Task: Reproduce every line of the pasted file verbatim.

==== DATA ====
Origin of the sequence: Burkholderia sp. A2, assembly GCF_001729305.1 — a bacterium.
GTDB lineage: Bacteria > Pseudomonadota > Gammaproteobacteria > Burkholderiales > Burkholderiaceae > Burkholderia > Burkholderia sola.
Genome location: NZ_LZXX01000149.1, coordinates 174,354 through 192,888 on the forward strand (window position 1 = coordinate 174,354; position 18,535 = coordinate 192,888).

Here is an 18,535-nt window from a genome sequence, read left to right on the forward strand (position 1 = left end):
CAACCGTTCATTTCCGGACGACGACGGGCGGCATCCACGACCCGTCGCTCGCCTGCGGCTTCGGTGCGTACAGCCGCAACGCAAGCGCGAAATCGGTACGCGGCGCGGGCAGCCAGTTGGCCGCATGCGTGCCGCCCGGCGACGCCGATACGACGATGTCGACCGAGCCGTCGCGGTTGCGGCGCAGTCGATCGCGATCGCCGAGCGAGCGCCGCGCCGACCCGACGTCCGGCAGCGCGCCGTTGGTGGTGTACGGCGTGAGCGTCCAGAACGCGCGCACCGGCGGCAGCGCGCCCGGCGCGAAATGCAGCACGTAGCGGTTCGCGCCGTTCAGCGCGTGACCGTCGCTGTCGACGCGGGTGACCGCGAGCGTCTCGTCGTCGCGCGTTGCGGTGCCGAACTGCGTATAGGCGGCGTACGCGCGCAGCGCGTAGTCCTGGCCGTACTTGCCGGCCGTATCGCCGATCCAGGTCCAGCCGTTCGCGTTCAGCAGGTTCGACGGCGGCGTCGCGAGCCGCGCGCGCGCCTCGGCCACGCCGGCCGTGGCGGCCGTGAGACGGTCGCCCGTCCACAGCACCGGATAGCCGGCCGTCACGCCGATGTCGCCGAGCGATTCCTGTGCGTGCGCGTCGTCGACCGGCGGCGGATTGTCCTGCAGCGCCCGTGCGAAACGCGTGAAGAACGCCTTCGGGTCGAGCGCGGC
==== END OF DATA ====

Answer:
Origin of the sequence: Burkholderia sp. A2, assembly GCF_001729305.1 — a bacterium.
GTDB lineage: Bacteria > Pseudomonadota > Gammaproteobacteria > Burkholderiales > Burkholderiaceae > Burkholderia > Burkholderia sola.
Genome location: NZ_LZXX01000149.1, coordinates 174,354 through 192,888 on the forward strand (window position 1 = coordinate 174,354; position 18,535 = coordinate 192,888).

Here is an 18,535-nt window from a genome sequence, read left to right on the forward strand (position 1 = left end):
CAACCGTTCATTTCCGGACGACGACGGGCGGCATCCACGACCCGTCGCTCGCCTGCGGCTTCGGTGCGTACAGCCGCAACGCAAGCGCGAAATCGGTACGCGGCGCGGGCAGCCAGTTGGCCGCATGCGTGCCGCCCGGCGACGCCGATACGACGATGTCGACCGAGCCGTCGCGGTTGCGGCGCAGTCGATCGCGATCGCCGAGCGAGCGCCGCGCCGACCCGACGTCCGGCAGCGCGCCGTTGGTGGTGTACGGCGTGAGCGTCCAGAACGCGCGCACCGGCGGCAGCGCGCCCGGCGCGAAATGCAGCACGTAGCGGTTCGCGCCGTTCAGCGCGTGACCGTCGCTGTCGACGCGGGTGACCGCGAGCGTCTCGTCGTCGCGCGTTGCGGTGCCGAACTGCGTATAGGCGGCGTACGCGCGCAGCGCGTAGTCCTGGCCGTACTTGCCGGCCGTATCGCCGATCCAGGTCCAGCCGTTCGCGTTCAGCAGGTTCGACGGCGGCGTCGCGAGCCGCGCGCGCGCCTCGGCCACGCCGGCCGTGGCGGCCGTGAGACGGTCGCCCGTCCACAGCACCGGATAGCCGGCCGTCACGCCGATGTCGCCGAGCGATTCCTGTGCGTGCGCGTCGTCGACCGGCGGCGGATTGTCCTGCAGCGCCCGTGCGAAACGCGTGAAGAACGCCTTCGGGTCGAGCGCGGC